Monday, September 26, 2011

Great times at another all-women open mat....

Another great Girls in Gis open mat this Sunday afternoon-- and though I missed the Renzo/Sperry superfight to attend, it was worth it.

We had a surprising number of upper belts in attendance-- three brownbelts, at least two purples, and then a horde of blues and whites. (Including three ladies who have been training 3 weeks, 1 week, and only 2 classes!)

This is Gabriela Mueller on the left who, with her husband, runs Team Gacho Jiu Jitsu (Macaco/Chute Boxe) in Spring, TX, and my instructor, Christy Thomas, on the right.  (All photos courtesy of my sweet husband, who came for the last couple minutes because he wanted lunch!)

Many thanks to the host school, Sean Cooper's Trainers Elite MMA for opening their doors to the group (this is where my husband trains, by the way!) and to their resident "head lady in charge" Helen, for running the warmup and teaching some techniques. Helen just got her blue belt so the feather weight blue belt division in Texas is larger by one... I usually only see 2-3 gals in that division at local tournaments and it's nice to see another lady join the ranks.

She taught a single leg takedown to halfguard pass to side control to a clock-like choke using the farside lapel under the arm and behind the head. She also taught a scissor leg takedown, as a counter to a single leg, that ends up with a kneebar. It was something like this:

I partnered up with a visiting brownbelt from New York who's in Texas for work, and had a great time. She and I skipped the scissor takedown; it looked a little iffy and I am happy to have a two whole meniscii right now :)

The open mat portion was fantastic. I got to roll with a brand new girl who has all the right basics and big-picture concepts... then Elena, a blue belt from Austin who trains at Paragon.. that was fun too because I'd never met her or seen her before, and we're about the same size, and she has a spunky, sassy personality. I feel like a little kid on the first day of school sometimes, all excited about making new friends. You think you know "everyone" who does jits in your hometown, until you find out you don't-- and it puts a smile on my face to add to my list.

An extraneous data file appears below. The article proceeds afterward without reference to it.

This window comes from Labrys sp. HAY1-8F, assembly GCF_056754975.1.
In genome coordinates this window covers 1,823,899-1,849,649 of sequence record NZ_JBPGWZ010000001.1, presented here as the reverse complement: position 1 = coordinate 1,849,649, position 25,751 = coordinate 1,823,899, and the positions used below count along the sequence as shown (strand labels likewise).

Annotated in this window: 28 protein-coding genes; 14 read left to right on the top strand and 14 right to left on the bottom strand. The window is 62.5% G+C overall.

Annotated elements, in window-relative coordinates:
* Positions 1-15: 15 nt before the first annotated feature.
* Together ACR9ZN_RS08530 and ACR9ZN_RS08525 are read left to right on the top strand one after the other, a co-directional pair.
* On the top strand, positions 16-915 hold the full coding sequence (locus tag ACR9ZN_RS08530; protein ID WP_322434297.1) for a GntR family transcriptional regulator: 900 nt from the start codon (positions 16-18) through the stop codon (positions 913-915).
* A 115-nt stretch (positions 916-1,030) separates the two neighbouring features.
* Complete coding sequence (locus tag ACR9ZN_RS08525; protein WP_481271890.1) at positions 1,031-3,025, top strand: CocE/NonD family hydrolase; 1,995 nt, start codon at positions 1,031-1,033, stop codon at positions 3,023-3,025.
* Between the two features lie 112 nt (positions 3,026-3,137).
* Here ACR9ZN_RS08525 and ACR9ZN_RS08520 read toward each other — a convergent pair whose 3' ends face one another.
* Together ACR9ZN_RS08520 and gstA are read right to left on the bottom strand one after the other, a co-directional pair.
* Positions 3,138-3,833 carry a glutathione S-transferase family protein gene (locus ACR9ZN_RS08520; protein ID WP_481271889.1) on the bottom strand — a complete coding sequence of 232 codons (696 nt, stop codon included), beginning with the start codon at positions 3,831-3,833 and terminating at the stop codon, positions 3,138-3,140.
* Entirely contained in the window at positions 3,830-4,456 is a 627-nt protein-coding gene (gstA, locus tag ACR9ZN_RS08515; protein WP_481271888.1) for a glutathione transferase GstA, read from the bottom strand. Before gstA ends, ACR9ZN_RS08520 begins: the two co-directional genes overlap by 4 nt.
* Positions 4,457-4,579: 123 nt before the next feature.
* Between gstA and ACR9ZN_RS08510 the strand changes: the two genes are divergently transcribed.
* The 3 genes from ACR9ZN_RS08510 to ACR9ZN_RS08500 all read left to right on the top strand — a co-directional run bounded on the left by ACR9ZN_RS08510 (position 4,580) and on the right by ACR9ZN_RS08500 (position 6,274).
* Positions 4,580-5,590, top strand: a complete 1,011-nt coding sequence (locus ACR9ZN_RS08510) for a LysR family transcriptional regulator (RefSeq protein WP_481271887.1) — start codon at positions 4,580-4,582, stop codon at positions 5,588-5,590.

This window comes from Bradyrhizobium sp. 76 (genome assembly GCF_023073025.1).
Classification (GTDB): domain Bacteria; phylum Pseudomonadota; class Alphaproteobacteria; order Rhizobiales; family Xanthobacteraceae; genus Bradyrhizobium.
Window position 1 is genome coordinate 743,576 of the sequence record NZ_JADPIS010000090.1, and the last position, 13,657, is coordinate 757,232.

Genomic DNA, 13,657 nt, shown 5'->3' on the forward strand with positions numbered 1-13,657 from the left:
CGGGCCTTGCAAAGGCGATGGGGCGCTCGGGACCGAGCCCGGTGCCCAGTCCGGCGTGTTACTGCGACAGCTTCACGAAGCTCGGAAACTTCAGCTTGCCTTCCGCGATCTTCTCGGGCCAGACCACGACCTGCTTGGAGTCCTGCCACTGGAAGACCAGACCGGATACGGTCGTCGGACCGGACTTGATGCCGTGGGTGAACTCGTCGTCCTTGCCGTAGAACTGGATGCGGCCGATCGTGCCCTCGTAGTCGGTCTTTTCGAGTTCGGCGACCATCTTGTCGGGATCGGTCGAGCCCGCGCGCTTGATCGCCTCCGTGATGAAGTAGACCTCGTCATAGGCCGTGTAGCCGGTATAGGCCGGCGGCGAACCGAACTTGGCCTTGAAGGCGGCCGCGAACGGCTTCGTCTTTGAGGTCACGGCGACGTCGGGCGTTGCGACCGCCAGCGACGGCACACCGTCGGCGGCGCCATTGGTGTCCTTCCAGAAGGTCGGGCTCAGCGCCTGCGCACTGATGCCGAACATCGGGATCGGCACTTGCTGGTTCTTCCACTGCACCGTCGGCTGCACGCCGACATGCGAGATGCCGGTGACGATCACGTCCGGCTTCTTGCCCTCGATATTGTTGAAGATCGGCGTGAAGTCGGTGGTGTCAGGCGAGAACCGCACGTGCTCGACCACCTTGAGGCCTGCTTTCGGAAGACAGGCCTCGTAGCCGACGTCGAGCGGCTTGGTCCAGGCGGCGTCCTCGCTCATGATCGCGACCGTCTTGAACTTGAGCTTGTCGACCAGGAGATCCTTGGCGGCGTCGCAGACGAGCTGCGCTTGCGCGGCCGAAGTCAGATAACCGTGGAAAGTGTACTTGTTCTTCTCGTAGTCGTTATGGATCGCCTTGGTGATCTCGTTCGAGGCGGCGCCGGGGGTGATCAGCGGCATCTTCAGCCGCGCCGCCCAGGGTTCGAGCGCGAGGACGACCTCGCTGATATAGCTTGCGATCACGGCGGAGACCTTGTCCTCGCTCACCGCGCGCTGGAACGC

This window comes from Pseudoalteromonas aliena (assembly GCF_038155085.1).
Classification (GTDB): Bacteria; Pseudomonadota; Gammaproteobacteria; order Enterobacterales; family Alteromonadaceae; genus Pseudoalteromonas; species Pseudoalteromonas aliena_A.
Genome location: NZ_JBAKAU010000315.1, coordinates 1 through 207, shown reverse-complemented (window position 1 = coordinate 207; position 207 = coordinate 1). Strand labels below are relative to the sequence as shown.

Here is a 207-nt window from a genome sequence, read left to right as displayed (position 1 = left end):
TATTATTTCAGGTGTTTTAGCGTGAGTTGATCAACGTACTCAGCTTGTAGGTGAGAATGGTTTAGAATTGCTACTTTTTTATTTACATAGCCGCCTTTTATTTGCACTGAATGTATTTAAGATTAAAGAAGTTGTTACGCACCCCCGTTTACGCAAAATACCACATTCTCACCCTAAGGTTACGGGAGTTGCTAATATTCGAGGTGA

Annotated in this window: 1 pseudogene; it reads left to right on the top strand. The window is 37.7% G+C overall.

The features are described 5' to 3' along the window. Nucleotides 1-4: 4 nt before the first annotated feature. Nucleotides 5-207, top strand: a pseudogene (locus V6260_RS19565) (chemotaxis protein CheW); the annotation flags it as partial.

Then I got to roll with Libbie, the NY gal. Whooooo, we had an epic roll. The kind I love because I feel like my body and brain are connected for once... I'm flowing, for once... things are working and clicking and my inside voice isn't getting in the way, for once :) I think we rolled for about 20 minutes! I finally had to just quit to catch my breath (no damn cardio!)

And then I finally had a roll with Lana, another Texas blue belt I know pretty well but have never rolled with. It was all going okay, she has a good guard and I was struggling to pass, until then, I was all tied up and had to stop a sweep by posting on my forehead. It was forceful enough that my sweaty noggin skidded on the mat a bit-- I actually asked her right then if she'd heard the sound effect of my skid-- but I foiled the sweep and got the pass. But then, cue sad music-- while I held side control I felt my nose start to bleed! Boo! Turns out I probably posted on my FACE. SAD FACE. So I cleaned up and by then it was time to head next door for lunch at an Italian place. Yum. I was good, too, I just had a big salad.